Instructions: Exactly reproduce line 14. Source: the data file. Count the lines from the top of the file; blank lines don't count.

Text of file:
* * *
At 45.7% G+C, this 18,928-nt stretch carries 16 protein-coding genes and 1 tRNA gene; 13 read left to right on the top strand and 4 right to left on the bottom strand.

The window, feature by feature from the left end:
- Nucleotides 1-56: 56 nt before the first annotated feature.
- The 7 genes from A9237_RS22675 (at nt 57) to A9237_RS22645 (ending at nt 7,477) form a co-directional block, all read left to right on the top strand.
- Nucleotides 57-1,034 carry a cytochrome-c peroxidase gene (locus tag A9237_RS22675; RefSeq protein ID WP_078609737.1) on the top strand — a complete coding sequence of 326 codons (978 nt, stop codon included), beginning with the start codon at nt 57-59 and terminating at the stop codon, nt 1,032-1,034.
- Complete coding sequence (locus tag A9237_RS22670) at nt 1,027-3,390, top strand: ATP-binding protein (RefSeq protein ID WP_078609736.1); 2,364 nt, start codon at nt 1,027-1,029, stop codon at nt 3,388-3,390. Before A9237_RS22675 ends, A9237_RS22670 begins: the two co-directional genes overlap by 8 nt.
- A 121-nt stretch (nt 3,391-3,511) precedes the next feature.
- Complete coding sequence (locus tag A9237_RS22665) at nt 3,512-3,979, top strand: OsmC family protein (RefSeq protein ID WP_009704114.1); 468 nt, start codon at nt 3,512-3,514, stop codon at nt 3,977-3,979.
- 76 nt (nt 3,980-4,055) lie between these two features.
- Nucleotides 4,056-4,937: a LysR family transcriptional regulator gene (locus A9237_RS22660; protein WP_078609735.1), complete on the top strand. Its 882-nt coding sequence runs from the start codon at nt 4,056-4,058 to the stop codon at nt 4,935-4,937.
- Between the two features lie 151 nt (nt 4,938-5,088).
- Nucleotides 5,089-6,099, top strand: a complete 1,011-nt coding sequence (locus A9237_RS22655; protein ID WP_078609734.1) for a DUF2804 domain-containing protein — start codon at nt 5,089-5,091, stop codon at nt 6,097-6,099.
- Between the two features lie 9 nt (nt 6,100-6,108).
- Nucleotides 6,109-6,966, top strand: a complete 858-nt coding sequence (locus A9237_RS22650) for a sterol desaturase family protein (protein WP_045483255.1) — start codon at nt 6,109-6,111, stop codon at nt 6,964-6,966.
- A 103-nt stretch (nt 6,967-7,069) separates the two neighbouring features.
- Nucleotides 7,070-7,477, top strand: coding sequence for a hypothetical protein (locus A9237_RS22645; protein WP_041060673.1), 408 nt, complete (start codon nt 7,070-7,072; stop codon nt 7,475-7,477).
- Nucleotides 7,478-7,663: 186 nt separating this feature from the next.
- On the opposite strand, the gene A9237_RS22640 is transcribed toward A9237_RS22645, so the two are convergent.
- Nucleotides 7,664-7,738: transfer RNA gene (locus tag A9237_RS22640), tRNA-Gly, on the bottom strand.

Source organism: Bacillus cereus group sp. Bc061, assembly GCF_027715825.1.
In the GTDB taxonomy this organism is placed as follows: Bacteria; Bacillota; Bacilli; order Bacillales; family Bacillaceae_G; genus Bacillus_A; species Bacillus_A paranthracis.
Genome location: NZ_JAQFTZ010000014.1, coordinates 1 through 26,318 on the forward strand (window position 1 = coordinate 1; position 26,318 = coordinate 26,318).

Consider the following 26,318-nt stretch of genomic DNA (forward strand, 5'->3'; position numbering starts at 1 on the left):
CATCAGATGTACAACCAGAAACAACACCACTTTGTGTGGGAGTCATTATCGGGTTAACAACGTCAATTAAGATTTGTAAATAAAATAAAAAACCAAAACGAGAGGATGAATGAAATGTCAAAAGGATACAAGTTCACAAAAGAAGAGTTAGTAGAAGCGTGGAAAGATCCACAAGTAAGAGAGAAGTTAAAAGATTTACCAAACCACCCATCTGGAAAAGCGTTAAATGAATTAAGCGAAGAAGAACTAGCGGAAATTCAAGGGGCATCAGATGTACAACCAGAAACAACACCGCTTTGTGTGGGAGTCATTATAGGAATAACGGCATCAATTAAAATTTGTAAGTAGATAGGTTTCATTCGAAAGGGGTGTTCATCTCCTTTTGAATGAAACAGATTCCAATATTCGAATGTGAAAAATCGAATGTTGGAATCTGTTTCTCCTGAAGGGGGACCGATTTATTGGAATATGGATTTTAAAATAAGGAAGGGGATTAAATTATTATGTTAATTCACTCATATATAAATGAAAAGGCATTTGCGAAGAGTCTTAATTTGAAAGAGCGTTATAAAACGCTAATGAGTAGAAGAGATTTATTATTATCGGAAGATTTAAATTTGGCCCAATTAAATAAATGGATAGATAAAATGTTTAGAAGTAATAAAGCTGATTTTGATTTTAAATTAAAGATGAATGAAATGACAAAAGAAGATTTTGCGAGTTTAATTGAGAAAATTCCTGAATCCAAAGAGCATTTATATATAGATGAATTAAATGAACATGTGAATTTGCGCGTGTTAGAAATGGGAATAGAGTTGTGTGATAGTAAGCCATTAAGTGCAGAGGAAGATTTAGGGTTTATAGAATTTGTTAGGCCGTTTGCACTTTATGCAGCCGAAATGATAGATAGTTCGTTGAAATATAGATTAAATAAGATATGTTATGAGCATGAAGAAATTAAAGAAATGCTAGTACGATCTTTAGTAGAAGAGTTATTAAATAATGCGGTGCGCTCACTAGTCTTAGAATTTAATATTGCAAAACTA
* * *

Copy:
- Nucleotides 6,109-6,966, top strand: a complete 858-nt coding sequence (locus A9237_RS22650) for a sterol desaturase family protein (protein WP_045483255.1) — start codon at nt 6,109-6,111, stop codon at nt 6,964-6,966.